Prime Minister

Well, the fact that I have been President has not stopped me from speaking out on the issue. There are fundamental issues, the Fontainebleau Agreement about the strict financial discipline has not in fact solved all the problems and the agricultural yields have gone on rising and we are still getting bigger surpluses although the prices have gone down to farmers in the last three years. We shall have to tackle this—it does not get any easier. I am afraid those surpluses all over the world, save perhaps in the Soviet Union and in some of the third world countries where disaster hits, and we try to give food aid there. We cannot run away from it. Mr. Delors, the President of the Commission, is going to go round to each of our capitals discussing with each Government the possible ways forward, setting out the options and the consequences. And when he has done that and we have each had thorough discussions and with each other, then we will have to consider proposals for getting down the surpluses and ensuring that we do not get into a position where we build up more. [end p6]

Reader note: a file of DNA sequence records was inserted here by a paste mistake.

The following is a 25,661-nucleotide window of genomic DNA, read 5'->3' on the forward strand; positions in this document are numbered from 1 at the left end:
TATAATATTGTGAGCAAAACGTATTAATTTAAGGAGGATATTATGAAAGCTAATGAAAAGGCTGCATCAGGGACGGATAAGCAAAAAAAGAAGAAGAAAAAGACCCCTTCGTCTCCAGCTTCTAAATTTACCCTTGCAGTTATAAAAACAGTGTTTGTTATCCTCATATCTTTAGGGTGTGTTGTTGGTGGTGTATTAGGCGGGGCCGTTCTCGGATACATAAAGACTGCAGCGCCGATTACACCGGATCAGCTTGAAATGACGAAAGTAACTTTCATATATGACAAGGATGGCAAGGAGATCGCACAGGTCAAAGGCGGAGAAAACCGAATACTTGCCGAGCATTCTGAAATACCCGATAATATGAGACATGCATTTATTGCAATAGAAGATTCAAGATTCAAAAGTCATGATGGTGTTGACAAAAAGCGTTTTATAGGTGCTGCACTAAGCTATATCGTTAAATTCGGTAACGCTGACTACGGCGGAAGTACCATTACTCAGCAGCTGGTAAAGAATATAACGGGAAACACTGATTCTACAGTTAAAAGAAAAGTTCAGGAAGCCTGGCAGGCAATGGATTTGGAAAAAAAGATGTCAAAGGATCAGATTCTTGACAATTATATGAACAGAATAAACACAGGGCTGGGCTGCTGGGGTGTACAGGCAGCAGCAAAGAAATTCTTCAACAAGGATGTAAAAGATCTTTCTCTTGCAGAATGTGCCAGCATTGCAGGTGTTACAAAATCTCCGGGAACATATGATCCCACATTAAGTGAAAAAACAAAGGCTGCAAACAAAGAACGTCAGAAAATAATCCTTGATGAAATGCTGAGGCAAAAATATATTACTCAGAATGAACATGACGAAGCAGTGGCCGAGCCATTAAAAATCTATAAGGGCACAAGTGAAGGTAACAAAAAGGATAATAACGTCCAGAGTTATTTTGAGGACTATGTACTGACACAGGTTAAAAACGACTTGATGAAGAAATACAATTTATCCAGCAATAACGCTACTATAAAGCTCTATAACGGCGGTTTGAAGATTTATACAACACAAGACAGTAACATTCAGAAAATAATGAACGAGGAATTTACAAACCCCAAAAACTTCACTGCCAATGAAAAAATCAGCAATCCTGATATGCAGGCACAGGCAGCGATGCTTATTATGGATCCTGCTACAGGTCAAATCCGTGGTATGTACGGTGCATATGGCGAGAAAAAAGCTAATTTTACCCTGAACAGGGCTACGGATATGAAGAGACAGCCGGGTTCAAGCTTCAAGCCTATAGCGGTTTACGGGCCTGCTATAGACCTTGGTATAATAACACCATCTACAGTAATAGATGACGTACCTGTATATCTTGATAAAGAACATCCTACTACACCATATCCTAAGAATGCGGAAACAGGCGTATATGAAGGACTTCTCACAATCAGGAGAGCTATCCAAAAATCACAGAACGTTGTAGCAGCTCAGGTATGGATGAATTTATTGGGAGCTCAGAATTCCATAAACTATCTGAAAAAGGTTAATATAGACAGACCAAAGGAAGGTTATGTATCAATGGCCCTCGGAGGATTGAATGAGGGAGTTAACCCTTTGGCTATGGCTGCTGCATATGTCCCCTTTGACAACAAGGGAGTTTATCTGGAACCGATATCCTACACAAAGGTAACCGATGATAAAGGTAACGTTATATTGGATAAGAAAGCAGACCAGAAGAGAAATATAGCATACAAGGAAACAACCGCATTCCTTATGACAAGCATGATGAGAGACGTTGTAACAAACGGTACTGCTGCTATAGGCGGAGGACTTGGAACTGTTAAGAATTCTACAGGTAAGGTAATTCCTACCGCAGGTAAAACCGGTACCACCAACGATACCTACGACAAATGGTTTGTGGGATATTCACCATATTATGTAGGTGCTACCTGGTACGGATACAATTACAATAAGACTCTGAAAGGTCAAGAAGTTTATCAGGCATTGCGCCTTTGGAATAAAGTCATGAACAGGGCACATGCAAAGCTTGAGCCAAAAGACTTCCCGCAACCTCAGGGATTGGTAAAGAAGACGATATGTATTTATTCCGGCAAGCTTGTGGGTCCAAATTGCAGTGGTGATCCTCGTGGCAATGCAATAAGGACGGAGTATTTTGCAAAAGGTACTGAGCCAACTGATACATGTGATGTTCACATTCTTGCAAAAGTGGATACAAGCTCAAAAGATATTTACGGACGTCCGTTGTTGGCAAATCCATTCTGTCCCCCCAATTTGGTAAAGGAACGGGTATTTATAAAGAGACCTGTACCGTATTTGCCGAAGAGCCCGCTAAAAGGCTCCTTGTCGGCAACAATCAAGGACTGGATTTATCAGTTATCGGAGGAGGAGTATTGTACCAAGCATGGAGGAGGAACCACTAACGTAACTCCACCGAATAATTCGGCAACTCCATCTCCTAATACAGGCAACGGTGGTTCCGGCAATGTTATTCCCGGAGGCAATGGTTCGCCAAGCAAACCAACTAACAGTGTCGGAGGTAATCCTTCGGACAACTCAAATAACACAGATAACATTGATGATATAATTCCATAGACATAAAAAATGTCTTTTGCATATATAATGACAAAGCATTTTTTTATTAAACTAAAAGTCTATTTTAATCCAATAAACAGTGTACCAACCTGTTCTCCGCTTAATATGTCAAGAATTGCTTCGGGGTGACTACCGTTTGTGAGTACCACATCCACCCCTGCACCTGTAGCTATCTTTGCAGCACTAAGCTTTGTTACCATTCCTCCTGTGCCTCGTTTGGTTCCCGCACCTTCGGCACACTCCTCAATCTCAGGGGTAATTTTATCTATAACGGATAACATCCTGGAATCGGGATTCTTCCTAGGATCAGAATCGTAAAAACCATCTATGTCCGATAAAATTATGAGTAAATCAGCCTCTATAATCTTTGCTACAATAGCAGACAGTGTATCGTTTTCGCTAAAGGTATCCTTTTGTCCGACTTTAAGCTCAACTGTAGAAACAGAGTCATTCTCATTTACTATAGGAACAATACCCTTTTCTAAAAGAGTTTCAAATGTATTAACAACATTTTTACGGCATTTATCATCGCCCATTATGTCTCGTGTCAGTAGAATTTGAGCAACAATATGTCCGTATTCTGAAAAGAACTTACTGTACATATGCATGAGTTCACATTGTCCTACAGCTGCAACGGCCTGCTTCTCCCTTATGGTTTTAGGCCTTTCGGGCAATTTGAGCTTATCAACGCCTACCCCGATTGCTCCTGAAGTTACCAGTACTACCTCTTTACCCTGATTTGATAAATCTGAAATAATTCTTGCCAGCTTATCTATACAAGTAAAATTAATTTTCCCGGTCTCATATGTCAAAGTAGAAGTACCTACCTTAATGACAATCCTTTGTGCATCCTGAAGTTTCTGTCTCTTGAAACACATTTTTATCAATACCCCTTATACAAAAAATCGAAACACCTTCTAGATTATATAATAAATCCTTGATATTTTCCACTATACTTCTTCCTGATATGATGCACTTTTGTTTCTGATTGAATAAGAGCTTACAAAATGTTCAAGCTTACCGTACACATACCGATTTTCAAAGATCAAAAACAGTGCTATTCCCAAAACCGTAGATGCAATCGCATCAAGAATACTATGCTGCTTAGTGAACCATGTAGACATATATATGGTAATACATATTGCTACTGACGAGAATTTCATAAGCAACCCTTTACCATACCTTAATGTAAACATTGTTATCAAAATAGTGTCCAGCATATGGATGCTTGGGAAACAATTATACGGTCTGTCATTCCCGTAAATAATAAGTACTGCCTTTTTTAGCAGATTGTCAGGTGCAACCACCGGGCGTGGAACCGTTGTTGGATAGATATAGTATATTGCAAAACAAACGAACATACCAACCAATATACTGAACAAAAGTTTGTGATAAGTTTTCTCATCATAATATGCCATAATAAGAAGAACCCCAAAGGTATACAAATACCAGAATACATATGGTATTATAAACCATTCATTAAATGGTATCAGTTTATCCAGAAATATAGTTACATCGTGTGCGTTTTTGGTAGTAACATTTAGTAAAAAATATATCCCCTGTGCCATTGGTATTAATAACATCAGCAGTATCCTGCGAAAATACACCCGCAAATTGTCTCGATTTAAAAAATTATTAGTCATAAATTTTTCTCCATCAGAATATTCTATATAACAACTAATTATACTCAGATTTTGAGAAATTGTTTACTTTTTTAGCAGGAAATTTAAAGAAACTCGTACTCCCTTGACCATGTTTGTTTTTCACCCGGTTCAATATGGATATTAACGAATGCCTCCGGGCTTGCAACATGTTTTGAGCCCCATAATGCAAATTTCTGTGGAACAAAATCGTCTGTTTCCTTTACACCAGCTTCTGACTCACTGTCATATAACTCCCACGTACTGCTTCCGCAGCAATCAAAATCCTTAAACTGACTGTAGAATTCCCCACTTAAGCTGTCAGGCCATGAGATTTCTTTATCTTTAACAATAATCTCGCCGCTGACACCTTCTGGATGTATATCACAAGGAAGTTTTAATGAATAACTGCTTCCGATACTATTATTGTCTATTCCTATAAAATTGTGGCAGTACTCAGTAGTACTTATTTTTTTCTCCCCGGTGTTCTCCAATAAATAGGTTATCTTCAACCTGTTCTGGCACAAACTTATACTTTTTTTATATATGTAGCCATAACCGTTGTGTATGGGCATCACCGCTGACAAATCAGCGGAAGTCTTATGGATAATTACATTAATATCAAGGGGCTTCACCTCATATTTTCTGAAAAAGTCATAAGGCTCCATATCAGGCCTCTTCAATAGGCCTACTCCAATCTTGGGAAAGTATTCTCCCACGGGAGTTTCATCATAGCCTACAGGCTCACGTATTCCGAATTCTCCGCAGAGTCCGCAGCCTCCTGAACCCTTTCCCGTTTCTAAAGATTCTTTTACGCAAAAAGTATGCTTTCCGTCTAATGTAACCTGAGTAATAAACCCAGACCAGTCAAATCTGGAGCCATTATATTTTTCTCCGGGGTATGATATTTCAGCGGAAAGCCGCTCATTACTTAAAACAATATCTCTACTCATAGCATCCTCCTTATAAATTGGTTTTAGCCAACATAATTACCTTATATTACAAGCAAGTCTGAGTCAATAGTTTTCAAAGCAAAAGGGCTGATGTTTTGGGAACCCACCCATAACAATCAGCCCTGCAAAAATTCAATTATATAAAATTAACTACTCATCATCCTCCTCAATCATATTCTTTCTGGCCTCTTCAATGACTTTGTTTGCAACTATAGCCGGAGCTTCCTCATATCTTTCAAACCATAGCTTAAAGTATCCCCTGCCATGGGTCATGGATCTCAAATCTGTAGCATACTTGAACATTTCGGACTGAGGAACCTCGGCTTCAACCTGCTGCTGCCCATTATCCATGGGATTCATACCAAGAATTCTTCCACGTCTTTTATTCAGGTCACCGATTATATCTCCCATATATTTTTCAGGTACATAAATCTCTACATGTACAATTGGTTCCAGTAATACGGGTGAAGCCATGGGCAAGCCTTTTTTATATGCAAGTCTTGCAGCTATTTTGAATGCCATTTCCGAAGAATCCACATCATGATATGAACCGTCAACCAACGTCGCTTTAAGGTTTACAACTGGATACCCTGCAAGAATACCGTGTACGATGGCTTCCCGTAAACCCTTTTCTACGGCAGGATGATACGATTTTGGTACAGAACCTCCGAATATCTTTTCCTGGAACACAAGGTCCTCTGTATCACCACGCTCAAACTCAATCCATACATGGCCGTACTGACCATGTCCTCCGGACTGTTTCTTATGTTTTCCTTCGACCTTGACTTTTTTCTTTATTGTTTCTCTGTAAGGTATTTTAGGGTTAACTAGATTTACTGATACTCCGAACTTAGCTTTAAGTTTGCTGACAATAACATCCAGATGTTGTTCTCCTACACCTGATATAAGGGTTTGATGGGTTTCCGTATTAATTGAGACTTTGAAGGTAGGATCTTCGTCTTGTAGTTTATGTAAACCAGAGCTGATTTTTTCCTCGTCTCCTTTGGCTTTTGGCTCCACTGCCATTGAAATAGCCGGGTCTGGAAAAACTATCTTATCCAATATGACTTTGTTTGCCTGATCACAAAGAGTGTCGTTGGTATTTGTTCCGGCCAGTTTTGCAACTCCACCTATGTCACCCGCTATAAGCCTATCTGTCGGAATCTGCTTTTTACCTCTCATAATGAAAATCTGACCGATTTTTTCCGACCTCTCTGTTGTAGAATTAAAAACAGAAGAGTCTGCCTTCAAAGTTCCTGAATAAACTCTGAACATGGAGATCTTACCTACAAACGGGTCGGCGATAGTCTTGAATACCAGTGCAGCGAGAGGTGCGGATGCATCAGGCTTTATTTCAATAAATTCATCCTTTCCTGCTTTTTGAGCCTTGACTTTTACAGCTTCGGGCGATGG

Adam Boulton, TV-AM

The solution will be a less good deal for farmers in the long run will it not?

Prime Minister

You cannot go on creating more and more surpluses, putting them into cold storage where they gradually deteriorate. That does not make sense and our farmers and the National Farmers Union are very much aware of that. Our objective is to try to change things at a speed at which farmers can take and which enables them to adapt to new and different circumstances.

Adam Boulton, TV-AM

Another country which, of course, has problems with its farmers is the United States, but that is hardly President Reagan 's biggest problem at the moment with the revelations about …   .

Prime Minister

Well, it is a very big problem. It is a very big problem in the Western world. It is one that has come about really in the last ten years, …   . a collosal scientific advantage would have given us very much bigger yields both in milk and in cereals and in beef.

Adam Boulton, TV-AM

Nonetheless, President Reagan perhaps is more concerned with Iran and also the consequences of Reykjavik, where, to some Europeans, he seemed to have been prepared to consider fairly wild sorts of deals on the table. Was there any sense at this summit [end p7] that the people now feel the United States has lost its direction and that Europe has got to shore up the Western World a little?